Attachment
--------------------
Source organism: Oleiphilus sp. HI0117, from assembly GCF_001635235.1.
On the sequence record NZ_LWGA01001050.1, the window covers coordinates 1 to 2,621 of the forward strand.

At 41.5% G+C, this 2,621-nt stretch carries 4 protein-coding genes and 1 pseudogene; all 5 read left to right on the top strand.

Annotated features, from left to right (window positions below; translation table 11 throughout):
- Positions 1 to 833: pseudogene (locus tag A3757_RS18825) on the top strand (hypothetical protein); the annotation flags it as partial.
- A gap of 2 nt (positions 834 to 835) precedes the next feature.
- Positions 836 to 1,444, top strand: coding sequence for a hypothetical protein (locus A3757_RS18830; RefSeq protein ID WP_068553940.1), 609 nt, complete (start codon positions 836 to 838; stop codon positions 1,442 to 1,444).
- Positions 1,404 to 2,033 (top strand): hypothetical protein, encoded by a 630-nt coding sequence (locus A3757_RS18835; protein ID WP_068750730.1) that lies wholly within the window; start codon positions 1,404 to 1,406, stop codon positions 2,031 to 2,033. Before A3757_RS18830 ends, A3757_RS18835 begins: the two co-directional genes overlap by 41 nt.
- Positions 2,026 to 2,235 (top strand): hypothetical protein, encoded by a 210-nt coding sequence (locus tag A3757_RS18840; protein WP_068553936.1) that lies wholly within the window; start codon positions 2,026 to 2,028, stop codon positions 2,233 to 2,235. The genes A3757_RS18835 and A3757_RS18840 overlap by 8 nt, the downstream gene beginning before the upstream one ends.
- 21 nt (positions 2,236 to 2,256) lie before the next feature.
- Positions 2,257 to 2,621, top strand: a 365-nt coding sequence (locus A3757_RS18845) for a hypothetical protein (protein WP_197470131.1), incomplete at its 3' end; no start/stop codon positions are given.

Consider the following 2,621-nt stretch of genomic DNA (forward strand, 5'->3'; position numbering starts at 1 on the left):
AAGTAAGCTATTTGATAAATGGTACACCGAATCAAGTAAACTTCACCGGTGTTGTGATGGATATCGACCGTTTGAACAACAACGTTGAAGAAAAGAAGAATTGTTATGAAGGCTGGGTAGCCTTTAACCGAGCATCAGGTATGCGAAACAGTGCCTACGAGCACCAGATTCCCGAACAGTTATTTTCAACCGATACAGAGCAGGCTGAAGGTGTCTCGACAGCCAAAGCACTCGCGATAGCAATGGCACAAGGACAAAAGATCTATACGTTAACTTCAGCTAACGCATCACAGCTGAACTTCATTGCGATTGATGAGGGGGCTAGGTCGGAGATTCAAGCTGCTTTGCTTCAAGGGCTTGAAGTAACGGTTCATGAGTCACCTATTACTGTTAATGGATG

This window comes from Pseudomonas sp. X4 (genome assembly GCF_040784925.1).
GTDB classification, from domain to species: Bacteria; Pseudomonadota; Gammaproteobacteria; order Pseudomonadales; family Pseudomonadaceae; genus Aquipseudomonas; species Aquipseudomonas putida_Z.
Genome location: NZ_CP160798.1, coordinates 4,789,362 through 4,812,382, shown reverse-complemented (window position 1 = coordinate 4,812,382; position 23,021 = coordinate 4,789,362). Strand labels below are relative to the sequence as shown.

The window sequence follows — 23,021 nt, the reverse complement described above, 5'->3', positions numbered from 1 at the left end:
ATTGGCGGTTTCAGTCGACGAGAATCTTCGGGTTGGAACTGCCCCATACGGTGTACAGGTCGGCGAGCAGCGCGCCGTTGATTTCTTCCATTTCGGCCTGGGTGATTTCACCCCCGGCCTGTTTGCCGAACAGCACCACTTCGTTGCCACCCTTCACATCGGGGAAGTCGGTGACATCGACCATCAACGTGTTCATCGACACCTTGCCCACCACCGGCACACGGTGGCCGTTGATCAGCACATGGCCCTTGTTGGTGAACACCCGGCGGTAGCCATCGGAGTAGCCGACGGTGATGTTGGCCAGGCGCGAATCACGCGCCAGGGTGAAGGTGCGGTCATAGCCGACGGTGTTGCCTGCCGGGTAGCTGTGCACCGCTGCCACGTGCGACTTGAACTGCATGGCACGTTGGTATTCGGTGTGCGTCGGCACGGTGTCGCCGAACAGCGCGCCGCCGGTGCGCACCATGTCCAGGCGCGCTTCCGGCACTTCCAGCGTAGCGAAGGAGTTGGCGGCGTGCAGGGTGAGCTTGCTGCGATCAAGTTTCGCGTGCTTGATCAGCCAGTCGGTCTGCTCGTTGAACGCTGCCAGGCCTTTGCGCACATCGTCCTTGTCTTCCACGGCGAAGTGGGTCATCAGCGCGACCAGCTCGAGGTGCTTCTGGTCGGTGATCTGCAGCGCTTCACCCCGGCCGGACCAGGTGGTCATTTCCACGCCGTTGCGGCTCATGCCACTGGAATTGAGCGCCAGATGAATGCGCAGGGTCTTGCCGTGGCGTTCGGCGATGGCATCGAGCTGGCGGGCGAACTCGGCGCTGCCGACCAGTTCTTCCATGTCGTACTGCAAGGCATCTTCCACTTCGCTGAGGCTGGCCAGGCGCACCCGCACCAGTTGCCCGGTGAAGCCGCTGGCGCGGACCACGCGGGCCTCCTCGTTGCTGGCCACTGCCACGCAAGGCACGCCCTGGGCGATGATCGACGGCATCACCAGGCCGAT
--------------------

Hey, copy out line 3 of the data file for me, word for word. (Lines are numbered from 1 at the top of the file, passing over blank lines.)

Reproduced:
At 41.5% G+C, this 2,621-nt stretch carries 4 protein-coding genes and 1 pseudogene; all 5 read left to right on the top strand.